The need for a technology upgrade arose from a review conducted by IBM at the board’s request in 2017.
(The Herald filed a freedom of information request for the IBM report, but was told it contains information proprietary to IBM, therefore the company would need to be given a chance to weigh in, which would add months to the release process.)
According to SD 67 technology director Matt Williams, IBM recommended a four-year computer refresh strategy, which would have seen a portion of students’ and teachers’ computers replaced during each of the first three years, followed by no spending in the fourth year.
One of the problems with that plan, explained Williams, who joined the district in October 2018 when the upgrade program was already underway, is that clerical staff’s computers were not taken into consideration, nor was hardware like servers. Plus, SD 67’s computers were old and cranky.
Teachers’ machines averaged between eight and 12 years old, while students’ devices averaged seven to 10 years old, according to Williams. They also ran on Windows 7, which Microsoft no longer supports and therefore left the district vulnerable to cyber-attacks.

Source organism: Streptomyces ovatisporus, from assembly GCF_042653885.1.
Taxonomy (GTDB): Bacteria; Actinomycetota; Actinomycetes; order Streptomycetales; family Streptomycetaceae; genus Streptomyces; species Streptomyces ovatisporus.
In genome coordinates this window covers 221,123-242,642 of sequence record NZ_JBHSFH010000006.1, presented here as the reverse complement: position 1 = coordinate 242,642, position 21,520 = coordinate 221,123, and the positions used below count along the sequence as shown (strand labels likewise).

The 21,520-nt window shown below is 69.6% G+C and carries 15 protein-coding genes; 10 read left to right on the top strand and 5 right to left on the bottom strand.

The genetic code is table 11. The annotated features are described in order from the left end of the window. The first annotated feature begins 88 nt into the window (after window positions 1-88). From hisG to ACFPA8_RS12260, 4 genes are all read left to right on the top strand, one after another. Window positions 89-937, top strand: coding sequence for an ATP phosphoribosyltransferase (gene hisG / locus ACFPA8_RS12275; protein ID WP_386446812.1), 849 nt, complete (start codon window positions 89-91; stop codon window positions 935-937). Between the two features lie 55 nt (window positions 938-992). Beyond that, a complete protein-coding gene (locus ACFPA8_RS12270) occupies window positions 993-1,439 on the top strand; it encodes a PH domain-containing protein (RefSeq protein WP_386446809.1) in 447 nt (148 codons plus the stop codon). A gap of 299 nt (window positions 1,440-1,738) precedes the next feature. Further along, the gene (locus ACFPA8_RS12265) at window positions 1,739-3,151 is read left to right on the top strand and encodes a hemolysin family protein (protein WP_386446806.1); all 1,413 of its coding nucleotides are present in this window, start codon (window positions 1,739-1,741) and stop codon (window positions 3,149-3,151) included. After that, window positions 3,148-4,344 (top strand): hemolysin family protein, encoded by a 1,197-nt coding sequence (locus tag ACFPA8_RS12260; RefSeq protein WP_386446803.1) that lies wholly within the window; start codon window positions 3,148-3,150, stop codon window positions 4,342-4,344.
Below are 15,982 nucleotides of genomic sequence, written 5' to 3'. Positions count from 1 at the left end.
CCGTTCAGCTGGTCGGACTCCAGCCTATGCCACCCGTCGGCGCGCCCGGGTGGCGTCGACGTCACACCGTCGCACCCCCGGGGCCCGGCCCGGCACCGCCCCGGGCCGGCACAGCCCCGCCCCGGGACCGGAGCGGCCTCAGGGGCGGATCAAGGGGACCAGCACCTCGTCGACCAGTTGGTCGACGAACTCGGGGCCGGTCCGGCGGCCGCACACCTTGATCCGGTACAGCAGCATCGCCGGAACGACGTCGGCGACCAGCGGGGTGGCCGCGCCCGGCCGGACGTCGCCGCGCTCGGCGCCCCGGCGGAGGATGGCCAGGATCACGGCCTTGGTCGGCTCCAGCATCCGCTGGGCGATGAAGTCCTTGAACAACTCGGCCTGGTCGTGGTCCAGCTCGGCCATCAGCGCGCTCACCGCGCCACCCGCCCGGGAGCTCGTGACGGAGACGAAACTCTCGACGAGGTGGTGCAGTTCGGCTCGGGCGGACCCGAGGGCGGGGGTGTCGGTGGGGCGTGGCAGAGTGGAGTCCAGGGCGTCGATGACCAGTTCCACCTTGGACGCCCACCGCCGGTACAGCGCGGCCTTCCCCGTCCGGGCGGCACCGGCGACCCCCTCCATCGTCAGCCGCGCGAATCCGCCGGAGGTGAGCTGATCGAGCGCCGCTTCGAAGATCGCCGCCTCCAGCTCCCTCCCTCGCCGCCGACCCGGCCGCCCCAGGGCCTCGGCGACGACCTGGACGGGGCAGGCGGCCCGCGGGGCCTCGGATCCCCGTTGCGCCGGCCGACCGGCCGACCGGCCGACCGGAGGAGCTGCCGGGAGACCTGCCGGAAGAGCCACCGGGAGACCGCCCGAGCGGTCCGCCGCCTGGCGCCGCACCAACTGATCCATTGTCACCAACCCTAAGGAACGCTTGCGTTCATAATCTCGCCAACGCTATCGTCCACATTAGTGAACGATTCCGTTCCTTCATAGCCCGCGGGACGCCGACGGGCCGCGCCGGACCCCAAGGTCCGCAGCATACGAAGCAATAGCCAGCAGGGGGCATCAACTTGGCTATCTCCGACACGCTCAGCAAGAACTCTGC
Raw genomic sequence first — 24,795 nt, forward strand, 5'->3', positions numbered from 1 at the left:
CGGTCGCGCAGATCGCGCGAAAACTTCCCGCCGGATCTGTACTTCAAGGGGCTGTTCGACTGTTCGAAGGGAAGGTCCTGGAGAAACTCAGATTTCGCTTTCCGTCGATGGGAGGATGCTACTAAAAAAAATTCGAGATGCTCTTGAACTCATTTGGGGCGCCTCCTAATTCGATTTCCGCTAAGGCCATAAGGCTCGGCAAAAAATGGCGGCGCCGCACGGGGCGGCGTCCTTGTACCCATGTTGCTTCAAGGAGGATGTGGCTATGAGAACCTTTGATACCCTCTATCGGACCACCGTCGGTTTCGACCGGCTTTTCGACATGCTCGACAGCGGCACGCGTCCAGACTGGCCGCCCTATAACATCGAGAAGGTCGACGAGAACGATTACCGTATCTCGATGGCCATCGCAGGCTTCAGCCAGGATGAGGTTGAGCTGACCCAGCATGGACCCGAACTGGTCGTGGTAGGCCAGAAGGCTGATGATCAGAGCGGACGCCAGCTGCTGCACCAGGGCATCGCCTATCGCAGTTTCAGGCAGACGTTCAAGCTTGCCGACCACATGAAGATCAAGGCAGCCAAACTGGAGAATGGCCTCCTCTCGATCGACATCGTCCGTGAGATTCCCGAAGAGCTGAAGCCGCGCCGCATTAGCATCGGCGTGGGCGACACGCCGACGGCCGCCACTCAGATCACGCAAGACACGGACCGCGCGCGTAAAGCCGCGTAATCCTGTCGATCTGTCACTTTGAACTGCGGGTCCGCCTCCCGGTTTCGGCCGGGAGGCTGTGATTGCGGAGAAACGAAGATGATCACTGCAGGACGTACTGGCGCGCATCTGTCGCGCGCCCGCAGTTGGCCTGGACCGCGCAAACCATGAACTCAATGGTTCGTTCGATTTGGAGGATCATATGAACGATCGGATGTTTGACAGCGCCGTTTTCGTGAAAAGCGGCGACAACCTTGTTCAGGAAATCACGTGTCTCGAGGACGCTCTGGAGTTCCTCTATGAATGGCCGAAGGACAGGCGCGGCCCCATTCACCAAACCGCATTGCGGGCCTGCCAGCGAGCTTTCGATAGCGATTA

“With the security risks associated to Windows 7 approaching end of service from Microsoft and the age of the devices in the fleet there were not many choices available that maintained the access to computers (to which) teachers and students were accustomed,” said Williams.
Under the plan constructed by secretary-treasurer Kevin Lorenz, who, like Hyer, has been on medical leave since February, the district would do a three-year refresh cycle of its own making with teachers first, students second and clerical staff third.
“Reflecting on the decision made prior to joining the district, it does make sense to refresh the staff devices before student devices as the operating system was changing from Windows 7 to Windows 10,” said Williams.
“This would give staff time to become comfortable with Windows 10 prior to it being rolled out for students.”
While all the computer upgrades were going on, the district also spent $617,000 renovating the IMC Building, which shares the same Jermyn Avenue address, but the project was separate, according to Manuel.
That money, he said, came from the ministry through an annual facilities grant and was used to upgrade the HVAC system at the IMC building, provide meeting spaces for the district, and office space for the IT department.
Williams plans in the near future to present the board with an “evergreen” technology plan it can follow to keep its computers current and costs stable by replacing a portion of the fleet each year.
Palanio said the board is also implementing two of Axford’s recommendations that call for monthly financial forecasts and oversight of local capital spending.
He accepts Axford’s finding there was “a lack of understanding and trust with the financials of the district” in the past, “thus looking ahead to the current budgeting process, the board will ensure there is an increased transparency and understanding of all financial decisions.”